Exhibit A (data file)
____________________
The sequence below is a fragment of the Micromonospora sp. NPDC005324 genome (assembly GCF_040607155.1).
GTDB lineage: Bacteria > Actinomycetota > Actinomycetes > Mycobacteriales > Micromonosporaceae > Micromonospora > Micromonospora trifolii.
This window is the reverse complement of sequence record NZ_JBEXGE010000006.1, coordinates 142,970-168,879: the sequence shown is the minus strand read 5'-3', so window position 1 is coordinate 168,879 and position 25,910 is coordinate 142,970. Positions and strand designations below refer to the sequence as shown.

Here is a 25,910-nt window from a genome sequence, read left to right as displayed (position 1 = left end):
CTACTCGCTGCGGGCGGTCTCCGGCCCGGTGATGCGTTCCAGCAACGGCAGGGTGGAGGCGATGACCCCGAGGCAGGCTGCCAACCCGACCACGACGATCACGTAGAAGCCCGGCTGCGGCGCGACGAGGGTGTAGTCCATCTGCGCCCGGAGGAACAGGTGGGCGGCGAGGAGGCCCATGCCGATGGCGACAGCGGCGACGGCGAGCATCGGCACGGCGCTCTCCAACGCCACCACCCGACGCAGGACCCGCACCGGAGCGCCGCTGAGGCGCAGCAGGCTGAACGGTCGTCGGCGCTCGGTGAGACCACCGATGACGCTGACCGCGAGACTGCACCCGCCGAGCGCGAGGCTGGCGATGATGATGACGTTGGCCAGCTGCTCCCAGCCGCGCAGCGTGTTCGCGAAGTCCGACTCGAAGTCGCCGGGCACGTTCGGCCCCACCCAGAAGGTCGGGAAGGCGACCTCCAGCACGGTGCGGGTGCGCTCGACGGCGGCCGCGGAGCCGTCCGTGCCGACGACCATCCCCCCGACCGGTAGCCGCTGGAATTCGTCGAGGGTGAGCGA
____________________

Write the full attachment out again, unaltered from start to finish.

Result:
The sequence below is a fragment of the Micromonospora sp. NPDC005324 genome (assembly GCF_040607155.1).
GTDB lineage: Bacteria > Actinomycetota > Actinomycetes > Mycobacteriales > Micromonosporaceae > Micromonospora > Micromonospora trifolii.
This window is the reverse complement of sequence record NZ_JBEXGE010000006.1, coordinates 142,970-168,879: the sequence shown is the minus strand read 5'-3', so window position 1 is coordinate 168,879 and position 25,910 is coordinate 142,970. Positions and strand designations below refer to the sequence as shown.

Here is a 25,910-nt window from a genome sequence, read left to right as displayed (position 1 = left end):
CTACTCGCTGCGGGCGGTCTCCGGCCCGGTGATGCGTTCCAGCAACGGCAGGGTGGAGGCGATGACCCCGAGGCAGGCTGCCAACCCGACCACGACGATCACGTAGAAGCCCGGCTGCGGCGCGACGAGGGTGTAGTCCATCTGCGCCCGGAGGAACAGGTGGGCGGCGAGGAGGCCCATGCCGATGGCGACAGCGGCGACGGCGAGCATCGGCACGGCGCTCTCCAACGCCACCACCCGACGCAGGACCCGCACCGGAGCGCCGCTGAGGCGCAGCAGGCTGAACGGTCGTCGGCGCTCGGTGAGACCACCGATGACGCTGACCGCGAGACTGCACCCGCCGAGCGCGAGGCTGGCGATGATGATGACGTTGGCCAGCTGCTCCCAGCCGCGCAGCGTGTTCGCGAAGTCCGACTCGAAGTCGCCGGGCACGTTCGGCCCCACCCAGAAGGTCGGGAAGGCGACCTCCAGCACGGTGCGGGTGCGCTCGACGGCGGCCGCGGAGCCGTCCGTGCCGACGACCATCCCCCCGACCGGTAGCCGCTGGAATTCGTCGAGGGTGAGCGA